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How to Choose the Right Attorney for YOU – Part 7

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Categories: Business, Music Industry, Tags: , , , , , , , , , ,

You know what they say:  “Location, location, location!”

Location

If you have to meet with your attorney or go to his/her office, you may want to make sure the attorney’s office is in a convenient location or that you are willing and able to travel to his/her office.

Next time, I’ll discuss how to find an attorney after thinking about all of the criteria I have explained over the last several weeks.

© 2010 Erin M. Jacobson, Esq. All Rights Reserved. If you like this article and want to share it, you may provide a link to www.erinmjacobsonesq.com or a direct link to the post for others to read it. You may not reprint this article without written permission from Erin M. Jacobson, Esq.

This site is not intended or offered as legal advice. These materials have been prepared for educational and information purposes only. They are not legal advice or legal opinions on any specific matters. If they are considered advertisements, they are general in nature and not directed towards any particular person or entity. Transmission of the information is not intended to create, and receipt does not constitute, a lawyer-client relationship between this site, Erin M. Jacobson, Esq., and you or any other user. The content is not guaranteed to be correct, complete, or up-to-date. The law may vary based on the facts of particular circumstances or the law in your state. You should not act, or fail to act, upon this information without seeking professional counsel. No person should act or fail to act on any legal matter based on the contents of this site. Unless expressly stated otherwise, no document herein should be assumed to be produced by an attorney licensed in your state. For more information, please click on the “Disclaimer” section in the top menu of this site.

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How to Choose the Right Attorney for YOU – Part 6

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Categories: Business, Music Industry, Tags: , , , , , , , , , ,

Always an important concern is price.  How much does the attorney charge?

Price

Attorneys have different billing rates based, which are mostly based on their experience and number of years in practice.  Some attorneys only bill hourly and/or take retainers, while some will also charge a flat fee or take a percentage of income.  Take serious consideration of what the attorney quotes you and whether you can afford it.  An attorney will not be happy if you think you can afford their rate and then rack up a large bill you cannot pay.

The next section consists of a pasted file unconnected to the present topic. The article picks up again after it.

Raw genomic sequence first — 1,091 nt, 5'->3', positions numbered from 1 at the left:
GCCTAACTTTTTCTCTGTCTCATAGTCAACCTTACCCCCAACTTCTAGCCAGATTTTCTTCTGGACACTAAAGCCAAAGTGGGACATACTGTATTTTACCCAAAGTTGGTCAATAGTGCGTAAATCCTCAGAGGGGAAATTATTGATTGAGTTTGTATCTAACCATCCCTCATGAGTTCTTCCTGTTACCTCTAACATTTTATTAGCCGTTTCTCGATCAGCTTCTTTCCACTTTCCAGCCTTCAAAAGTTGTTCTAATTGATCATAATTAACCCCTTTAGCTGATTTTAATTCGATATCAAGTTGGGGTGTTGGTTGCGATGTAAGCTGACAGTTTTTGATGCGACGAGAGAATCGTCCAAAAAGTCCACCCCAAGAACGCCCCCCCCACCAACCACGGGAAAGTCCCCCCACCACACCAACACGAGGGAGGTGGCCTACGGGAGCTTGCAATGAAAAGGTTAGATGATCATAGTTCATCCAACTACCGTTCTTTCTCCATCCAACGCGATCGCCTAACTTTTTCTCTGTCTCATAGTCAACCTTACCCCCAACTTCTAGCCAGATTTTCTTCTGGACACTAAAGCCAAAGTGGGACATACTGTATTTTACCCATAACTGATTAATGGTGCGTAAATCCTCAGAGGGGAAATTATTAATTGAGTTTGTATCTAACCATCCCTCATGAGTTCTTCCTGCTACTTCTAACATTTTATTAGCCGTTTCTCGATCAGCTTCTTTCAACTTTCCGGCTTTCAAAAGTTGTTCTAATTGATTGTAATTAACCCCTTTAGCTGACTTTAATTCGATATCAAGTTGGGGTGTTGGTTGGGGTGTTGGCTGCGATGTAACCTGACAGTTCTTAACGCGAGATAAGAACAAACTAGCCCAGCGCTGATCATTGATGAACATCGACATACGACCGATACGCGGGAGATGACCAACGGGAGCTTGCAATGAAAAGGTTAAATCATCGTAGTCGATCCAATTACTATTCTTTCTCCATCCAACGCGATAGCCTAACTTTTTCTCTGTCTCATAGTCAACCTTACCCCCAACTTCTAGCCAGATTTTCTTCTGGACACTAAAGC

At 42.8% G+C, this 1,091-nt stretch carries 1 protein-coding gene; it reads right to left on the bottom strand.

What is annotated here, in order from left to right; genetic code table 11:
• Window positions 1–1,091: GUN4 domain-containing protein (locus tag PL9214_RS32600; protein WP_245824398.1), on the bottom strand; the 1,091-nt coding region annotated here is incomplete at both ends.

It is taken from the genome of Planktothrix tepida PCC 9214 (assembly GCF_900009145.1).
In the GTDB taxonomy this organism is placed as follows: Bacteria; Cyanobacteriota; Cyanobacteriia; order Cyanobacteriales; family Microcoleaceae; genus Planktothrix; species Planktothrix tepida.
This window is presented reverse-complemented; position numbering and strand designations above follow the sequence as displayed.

There is one point I need to address because I feel a lot of people do not understand it.  Lawyer’s rates are based on time expended on a matter, experience, years of schooling and learning a skill.  It is different than walking into a store and getting a product.  Many people seem to feel that they should not have to pay for legal services because they do not walk out of the office with a tangible product in hand.  When you pay an attorney, you are paying for that person’s time and skill.  You are paying them to provide a service to you that you should not provide for yourself.  Even attorneys hire other attorneys when they have legal problems.  Just as you spent your time and used your talent to craft a song or write a screenplay and expect to be paid for it, the attorney will do work for you and expect to be paid for it.

Next time, I’ll address attorney location concerns.

© 2010 Erin M. Jacobson, Esq. All Rights Reserved. If you like this article and want to share it, you may provide a link to www.erinmjacobsonesq.com or a direct link to the post for others to read it. You may not reprint this article without written permission from Erin M. Jacobson, Esq.

This site is not intended or offered as legal advice. These materials have been prepared for educational and information purposes only. They are not legal advice or legal opinions on any specific matters. If they are considered advertisements, they are general in nature and not directed towards any particular person or entity. Transmission of the information is not intended to create, and receipt does not constitute, a lawyer-client relationship between this site, Erin M. Jacobson, Esq., and you or any other user. The content is not guaranteed to be correct, complete, or up-to-date. The law may vary based on the facts of particular circumstances or the law in your state. You should not act, or fail to act, upon this information without seeking professional counsel. No person should act or fail to act on any legal matter based on the contents of this site. Unless expressly stated otherwise, no document herein should be assumed to be produced by an attorney licensed in your state. For more information, please click on the “Disclaimer” section in the top menu of this site.